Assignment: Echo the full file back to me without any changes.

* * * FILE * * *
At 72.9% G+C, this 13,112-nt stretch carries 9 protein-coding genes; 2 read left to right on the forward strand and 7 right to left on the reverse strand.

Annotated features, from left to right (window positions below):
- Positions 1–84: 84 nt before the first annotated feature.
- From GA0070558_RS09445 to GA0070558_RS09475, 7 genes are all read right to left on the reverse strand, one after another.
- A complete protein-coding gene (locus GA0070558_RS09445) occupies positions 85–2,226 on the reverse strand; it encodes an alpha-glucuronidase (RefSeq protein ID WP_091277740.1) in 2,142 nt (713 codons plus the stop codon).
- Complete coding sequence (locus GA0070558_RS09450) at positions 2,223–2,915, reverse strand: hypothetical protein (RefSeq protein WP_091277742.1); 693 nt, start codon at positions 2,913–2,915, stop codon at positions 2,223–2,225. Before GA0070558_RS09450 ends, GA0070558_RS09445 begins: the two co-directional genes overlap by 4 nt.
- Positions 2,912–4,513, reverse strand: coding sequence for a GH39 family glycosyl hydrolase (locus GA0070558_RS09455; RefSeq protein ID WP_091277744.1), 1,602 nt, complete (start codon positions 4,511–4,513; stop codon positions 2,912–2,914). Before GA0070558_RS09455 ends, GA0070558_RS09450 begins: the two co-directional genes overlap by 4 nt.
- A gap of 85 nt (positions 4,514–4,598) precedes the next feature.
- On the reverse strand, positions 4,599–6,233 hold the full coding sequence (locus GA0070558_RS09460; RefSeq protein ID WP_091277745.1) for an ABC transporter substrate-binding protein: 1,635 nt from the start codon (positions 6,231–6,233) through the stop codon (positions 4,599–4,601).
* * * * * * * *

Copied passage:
At 72.9% G+C, this 13,112-nt stretch carries 9 protein-coding genes; 2 read left to right on the forward strand and 7 right to left on the reverse strand.

Annotated features, from left to right (window positions below):
- Positions 1–84: 84 nt before the first annotated feature.
- From GA0070558_RS09445 to GA0070558_RS09475, 7 genes are all read right to left on the reverse strand, one after another.
- A complete protein-coding gene (locus GA0070558_RS09445) occupies positions 85–2,226 on the reverse strand; it encodes an alpha-glucuronidase (RefSeq protein ID WP_091277740.1) in 2,142 nt (713 codons plus the stop codon).
- Complete coding sequence (locus GA0070558_RS09450) at positions 2,223–2,915, reverse strand: hypothetical protein (RefSeq protein WP_091277742.1); 693 nt, start codon at positions 2,913–2,915, stop codon at positions 2,223–2,225. Before GA0070558_RS09450 ends, GA0070558_RS09445 begins: the two co-directional genes overlap by 4 nt.
- Positions 2,912–4,513, reverse strand: coding sequence for a GH39 family glycosyl hydrolase (locus GA0070558_RS09455; RefSeq protein ID WP_091277744.1), 1,602 nt, complete (start codon positions 4,511–4,513; stop codon positions 2,912–2,914). Before GA0070558_RS09455 ends, GA0070558_RS09450 begins: the two co-directional genes overlap by 4 nt.
- A gap of 85 nt (positions 4,514–4,598) precedes the next feature.
- On the reverse strand, positions 4,599–6,233 hold the full coding sequence (locus GA0070558_RS09460; RefSeq protein ID WP_091277745.1) for an ABC transporter substrate-binding protein: 1,635 nt from the start codon (positions 6,231–6,233) through the stop codon (positions 4,599–4,601).